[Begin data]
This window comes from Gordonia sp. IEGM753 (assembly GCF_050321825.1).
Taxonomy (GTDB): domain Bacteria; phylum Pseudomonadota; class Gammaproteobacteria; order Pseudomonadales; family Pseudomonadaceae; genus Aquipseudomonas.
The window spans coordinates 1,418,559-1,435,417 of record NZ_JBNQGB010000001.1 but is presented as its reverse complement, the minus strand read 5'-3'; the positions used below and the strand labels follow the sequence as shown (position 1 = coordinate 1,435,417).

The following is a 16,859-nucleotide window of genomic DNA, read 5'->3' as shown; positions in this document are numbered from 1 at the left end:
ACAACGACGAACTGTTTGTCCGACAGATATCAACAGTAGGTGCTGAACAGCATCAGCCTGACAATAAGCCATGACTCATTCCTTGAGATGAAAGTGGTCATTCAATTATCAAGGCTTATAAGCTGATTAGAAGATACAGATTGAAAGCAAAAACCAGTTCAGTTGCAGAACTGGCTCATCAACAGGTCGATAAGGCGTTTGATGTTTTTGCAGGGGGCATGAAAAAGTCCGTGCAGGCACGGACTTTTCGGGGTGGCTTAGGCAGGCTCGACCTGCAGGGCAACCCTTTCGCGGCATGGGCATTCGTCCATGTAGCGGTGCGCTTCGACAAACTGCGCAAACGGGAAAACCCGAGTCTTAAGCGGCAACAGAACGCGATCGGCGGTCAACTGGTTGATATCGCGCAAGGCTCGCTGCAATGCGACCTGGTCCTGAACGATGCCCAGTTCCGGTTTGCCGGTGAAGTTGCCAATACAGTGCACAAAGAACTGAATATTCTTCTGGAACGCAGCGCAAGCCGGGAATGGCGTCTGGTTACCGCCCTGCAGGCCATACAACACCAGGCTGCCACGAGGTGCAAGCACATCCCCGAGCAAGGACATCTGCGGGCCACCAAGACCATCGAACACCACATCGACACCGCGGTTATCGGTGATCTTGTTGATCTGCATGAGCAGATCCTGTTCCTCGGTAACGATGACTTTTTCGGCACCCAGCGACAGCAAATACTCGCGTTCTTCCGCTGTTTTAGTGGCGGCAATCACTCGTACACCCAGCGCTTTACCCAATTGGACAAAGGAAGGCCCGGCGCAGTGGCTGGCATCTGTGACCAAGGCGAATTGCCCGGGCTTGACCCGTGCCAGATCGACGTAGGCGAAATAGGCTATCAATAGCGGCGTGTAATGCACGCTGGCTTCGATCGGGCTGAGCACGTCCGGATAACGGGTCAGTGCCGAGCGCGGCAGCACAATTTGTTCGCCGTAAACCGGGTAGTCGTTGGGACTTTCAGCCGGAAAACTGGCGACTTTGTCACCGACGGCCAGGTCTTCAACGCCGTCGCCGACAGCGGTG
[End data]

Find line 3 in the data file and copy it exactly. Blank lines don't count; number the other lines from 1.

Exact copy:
The window spans coordinates 1,418,559-1,435,417 of record NZ_JBNQGB010000001.1 but is presented as its reverse complement, the minus strand read 5'-3'; the positions used below and the strand labels follow the sequence as shown (position 1 = coordinate 1,435,417).